Football

Explained: Top 5 Positions That Revolutionised Modern Football


Nothing is permanent but change. Like everything in the world, football also works on the same principle. The game has come a long way since its inception and has become more complex as advancements were made. And this has caused a massive change in how the game is played. For instance, in the modern game, there is almost no place for positions like Trequartista, Libero, Second striker, or Classic winger. Traditional fullbacks, Poacher. 

However, when one position dies, it is replaced by another. So now we have the Mezzala, Inverted fullbacks, Raumdeuter, Overlapping centre-backs and many more. These positions signal the transition in football where a player must be multifaceted, i.e. help in attack and defence. 

These positions transformed the game of football, and the team could not imagine playing without them. Here are the top five positions that revolutionised modern football.

Top 5 positions that revolutionised modern football

Mezzala 

Perhaps the most important positions that revolutionised modern football. The Mezzala position in football is the successor to the Trequartista. However, Mezzala puts more onus on the player to be more involved in defending while being the creator-in-chief for the team. He usually plays in a three-men midfield as the most attacking player. His job is to connect with the forwards and ensure his team does not get dominated in the midfield. 

To play in the Mezzala position, a player must be an exquisite passer, quick-witted, and have an excellent vision. A Mezzala can spot the tiniest gaps in the opposition’s defence. In addition, they must also take up space on the wings once the wingers drift inside near the ball. 

In modern football, there are several examples of Mezzala like Angel de Maria, Paul Pogba, and Luk Modric. However, Kevin de Bruyne is the best Mezzala currently in football. The Belgian has been the chief creator for Manchester City since joining them in 2015, helping them win four Premier League titles. You can know more about the Mezzala position in our explainers.

Inverted fullbacks 

Pep Guardiola has been one of the most influential coaches in modern times. The Catalan pioneered the famous tiki-taka through which he won the Sextuple with Barcelona using the famous tiki-taka. However, one of the other revolutions he brought was the inverted fullbacks. And when inventing the role, the coach had the perfect player for the position in Phillip Lahm. 

The job of inverted fullbacks is to act as midfielders when the team is in possession. Their job is to crown the midfield to create multiple overloads and passing lanes,’ Since Guardiola’s system is based on short passes, the inverted fullbacks become an integral part of it. 

At Manchester City, the Spaniard has turned Kyle Walker, Joao Cancelo and Oleksandr Zinchenko into inverted fullbacks. The inverted fullbacks slot into the midfield besides the defensive midfielder frees up space for the attacking midfielders to be more involved in the attack. 

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Pressing forward 

When Jurgen Klopp arrived at Liverpool in 2015, they had one of the worst squads among the top teams in the Premier League. However, even then, they had Roberto Firmino, a player who would be one of the essential cogs in Klopp’s Gegenpressing system.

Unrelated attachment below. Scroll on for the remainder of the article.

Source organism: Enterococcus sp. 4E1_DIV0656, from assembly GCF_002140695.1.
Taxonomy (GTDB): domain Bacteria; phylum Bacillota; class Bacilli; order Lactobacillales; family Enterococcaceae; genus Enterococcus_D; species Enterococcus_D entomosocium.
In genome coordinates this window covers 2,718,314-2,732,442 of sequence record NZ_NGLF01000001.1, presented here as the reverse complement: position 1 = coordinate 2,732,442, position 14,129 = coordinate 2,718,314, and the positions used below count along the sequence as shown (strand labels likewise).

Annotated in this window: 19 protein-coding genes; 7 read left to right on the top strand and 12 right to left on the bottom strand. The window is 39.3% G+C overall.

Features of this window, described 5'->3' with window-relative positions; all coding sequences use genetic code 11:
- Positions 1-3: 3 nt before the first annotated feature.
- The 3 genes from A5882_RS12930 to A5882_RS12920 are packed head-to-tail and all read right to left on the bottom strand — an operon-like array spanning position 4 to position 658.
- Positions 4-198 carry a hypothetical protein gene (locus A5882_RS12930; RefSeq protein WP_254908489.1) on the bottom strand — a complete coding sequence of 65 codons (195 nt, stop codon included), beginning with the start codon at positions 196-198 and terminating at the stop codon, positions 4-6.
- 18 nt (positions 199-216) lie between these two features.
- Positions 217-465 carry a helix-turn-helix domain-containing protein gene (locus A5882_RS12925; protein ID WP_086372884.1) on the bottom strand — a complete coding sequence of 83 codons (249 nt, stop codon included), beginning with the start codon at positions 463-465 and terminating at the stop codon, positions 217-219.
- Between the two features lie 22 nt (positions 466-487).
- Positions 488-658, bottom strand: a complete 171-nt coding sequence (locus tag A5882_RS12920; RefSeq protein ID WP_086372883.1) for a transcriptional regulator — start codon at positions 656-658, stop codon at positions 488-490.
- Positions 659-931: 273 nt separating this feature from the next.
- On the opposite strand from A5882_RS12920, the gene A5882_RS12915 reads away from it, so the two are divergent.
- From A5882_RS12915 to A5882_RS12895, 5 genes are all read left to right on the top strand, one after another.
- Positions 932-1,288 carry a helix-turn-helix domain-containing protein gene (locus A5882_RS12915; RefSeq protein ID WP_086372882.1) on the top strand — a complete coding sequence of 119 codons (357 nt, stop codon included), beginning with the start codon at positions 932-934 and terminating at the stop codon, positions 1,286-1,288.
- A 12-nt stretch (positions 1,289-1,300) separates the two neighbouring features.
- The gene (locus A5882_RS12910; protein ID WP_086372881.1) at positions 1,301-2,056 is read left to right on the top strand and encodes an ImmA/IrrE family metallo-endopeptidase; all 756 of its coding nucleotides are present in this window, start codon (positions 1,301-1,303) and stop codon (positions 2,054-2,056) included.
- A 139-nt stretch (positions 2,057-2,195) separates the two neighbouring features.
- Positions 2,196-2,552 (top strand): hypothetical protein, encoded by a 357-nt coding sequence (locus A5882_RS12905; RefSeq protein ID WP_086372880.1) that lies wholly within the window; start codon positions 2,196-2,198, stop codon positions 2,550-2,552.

Firmino’s role is known as the ‘Pressing forward’. The aim is simple, defend from the front. However, since Liverpool’s purpose is to win the ball back in the attacking third, the forward’s role is more than just being a goal scorer and attacking contributor. 

And it has been one of the most successful positions in football, so much so that now every team wants a forward who can cover a lot of ground and close down spaces and passing lanes to disrupt the opposition’s rhythm. 

Overlapping centre back 

One of the most important positions that revolutionised modern football is the overlapping centre-back. Fullbacks are not the only ones being asked to contribute more to the attack. In some systems, their defensive partners are also doing the same. For example, under Gian Piero Gasperini, Atalanta have played a three-men back, demanding that centre-backs get more involved in the attack. 

Coach Gian Piero Gasperini’s system demands overloads in the broad areas, which means that the wide centre backs are expected to get forward to help the wing backs and wingers. At Atalanta’s, Berat Djimsiti was that defender regularly venturing forward to help the team.

It was so successful that Atalanta finished third in Serie A and reached the quarter-finals of the Champions League. However, the overlapping centre-backs can only work in a three-man defence. However, it remains one of the most revolutionary inventions of modern football. 

Raumdeuter 

Ich bin ein Raumdeuter (I am a space interpreter). Perhaps there is no other position in football that one player has dominated. Thomas Muller of Bayern Munich is the first and possibly the last Raudmdeuter. His German career has been laden with trophies, and he is a top player due to his unique skills. 

The role of the Raumdeuter is to find space in the opposition’s defence. The player does not have a fixed position, roams everywhere in the attacking third, looking for space in the defence. A Raumdeuter’s sole objective is to score goals, provide assists and be an attacking threat whatever he can. 

While the player may not be eye-catching on the pitch, he is the most threatening. A player with perfect sense of space will occupy half-spaces on the pitch, break down low blocks through overloads on one side of the field and just be a general nuisance. 

As the famous journalist Uli Hesse said, “Thomas Müller can’t beat you with his close ball control. He can’t beat you with his pace. And he can’t beat you with his dribbling skills. He just beats you”.





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